Hill found these metrics to ring true at Brown-Forman. “Given that most of our expats are high potentials, I would agree, but I believe it comes down to the organization’s objectives for the expat assignment,” she said. For example, those sent on assignment to fill an immediate business need may not necessarily be in line for a faster promotion or increased compensation, as that action can be viewed as a normal course of business, she added.

International assignments also represent value to the organization, Aldred said. “There are clear advantages to assignees, and by extension to the company, in completing a successful international assignment. Companies can target retention efforts towards those who have gained valuable international experience, which supports a company’s overall strategy to retain high-performing and highly invested-in employees.”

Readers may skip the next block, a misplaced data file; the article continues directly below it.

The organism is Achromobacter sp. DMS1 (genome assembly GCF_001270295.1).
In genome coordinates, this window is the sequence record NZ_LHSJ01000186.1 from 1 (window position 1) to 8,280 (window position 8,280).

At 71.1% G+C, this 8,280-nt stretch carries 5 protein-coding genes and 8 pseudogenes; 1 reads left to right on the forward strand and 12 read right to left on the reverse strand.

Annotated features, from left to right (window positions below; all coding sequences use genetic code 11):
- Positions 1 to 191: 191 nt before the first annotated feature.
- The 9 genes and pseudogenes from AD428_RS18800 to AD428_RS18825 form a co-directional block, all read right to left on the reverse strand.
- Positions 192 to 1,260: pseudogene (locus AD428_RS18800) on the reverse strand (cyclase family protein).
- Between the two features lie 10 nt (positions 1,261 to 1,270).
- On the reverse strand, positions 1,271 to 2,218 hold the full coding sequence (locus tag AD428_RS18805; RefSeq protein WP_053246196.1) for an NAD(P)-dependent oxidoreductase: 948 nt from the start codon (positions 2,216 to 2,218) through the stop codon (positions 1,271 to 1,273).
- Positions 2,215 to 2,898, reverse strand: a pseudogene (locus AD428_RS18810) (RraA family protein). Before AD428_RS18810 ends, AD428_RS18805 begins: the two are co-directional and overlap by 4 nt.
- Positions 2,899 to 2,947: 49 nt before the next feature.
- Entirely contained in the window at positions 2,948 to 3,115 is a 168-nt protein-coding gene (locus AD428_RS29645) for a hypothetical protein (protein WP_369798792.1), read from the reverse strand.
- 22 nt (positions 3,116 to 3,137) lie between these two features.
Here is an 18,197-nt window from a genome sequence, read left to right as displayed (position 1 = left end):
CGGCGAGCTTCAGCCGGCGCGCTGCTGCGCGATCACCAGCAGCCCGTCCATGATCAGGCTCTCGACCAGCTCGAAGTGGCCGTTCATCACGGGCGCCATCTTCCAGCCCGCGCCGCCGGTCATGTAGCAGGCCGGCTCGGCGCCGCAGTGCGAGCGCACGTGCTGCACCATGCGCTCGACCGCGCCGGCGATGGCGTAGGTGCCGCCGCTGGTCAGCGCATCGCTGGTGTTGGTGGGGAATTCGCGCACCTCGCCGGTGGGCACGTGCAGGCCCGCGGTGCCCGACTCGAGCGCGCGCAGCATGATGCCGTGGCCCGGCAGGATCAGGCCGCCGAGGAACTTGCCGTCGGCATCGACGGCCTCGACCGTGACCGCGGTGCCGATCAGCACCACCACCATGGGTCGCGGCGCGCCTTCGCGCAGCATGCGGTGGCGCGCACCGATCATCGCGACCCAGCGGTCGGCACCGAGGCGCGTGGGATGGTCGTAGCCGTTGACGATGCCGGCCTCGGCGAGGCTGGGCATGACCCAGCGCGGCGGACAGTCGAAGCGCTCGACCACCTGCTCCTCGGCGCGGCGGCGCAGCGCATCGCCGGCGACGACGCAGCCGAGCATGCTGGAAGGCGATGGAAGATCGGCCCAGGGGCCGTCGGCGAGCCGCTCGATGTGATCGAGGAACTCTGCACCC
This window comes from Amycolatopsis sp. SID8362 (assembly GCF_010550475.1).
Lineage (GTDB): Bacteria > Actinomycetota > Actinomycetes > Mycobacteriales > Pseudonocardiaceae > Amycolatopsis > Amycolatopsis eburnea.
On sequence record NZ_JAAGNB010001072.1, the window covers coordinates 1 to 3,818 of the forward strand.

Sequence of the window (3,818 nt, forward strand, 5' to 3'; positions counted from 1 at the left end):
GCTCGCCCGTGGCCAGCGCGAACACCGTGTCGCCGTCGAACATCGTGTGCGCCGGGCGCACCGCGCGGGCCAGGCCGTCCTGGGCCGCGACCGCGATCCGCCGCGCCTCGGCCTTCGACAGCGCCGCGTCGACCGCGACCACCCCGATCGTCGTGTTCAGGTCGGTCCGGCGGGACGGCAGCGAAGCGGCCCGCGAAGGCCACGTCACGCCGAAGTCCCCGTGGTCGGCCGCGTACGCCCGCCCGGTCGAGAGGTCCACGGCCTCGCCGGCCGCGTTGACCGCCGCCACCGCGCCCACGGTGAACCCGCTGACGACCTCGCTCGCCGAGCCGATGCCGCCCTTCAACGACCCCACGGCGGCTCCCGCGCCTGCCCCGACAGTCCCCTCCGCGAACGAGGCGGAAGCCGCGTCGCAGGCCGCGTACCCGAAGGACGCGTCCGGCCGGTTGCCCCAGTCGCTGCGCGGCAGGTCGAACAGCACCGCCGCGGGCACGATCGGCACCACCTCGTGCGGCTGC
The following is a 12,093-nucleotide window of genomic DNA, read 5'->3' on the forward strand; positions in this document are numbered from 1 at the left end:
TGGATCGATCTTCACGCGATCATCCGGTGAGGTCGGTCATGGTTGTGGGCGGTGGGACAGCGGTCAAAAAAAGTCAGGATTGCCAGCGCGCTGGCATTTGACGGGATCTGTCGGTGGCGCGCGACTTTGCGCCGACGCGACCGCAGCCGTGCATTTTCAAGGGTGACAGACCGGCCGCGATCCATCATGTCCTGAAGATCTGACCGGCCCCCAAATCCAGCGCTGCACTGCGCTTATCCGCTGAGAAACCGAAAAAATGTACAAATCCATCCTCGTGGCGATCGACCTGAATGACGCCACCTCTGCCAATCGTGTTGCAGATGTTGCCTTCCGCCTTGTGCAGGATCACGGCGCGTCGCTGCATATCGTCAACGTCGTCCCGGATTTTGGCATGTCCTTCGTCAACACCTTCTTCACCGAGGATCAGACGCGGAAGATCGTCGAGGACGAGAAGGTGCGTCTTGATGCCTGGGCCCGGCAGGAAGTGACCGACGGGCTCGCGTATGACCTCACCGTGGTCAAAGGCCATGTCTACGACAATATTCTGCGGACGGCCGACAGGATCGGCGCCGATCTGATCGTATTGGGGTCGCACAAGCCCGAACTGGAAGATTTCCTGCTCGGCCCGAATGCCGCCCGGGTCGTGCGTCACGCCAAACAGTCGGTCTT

Organizations can also brand themselves as employers of choice for Millennials who actively seek international opportunities, Aldred said.

More Work to Do

While the value of international experience is recognized, only half (49 percent) of mobility practitioners indicated they have an active link to talent management in their organization, and a majority of respondents said they lack talent-based tools related to mobility, such as preassignment candidate assessments and repatriation programs.

More than three-quarters (78 percent) of respondents do not utilize any type of candidate assessment for selecting individuals to go on international assignments. “In terms of ensuring that the company’s high-stakes, high-investment assignments start off with the best possible chance for success, a candidate assessment makes sense,” Aldred said. “For a key strategic leadership role, an employee’s technical skills and experience may be paramount for success, but assessing the employee for the right mix of adaptability and global communication skills is also critical,” she added.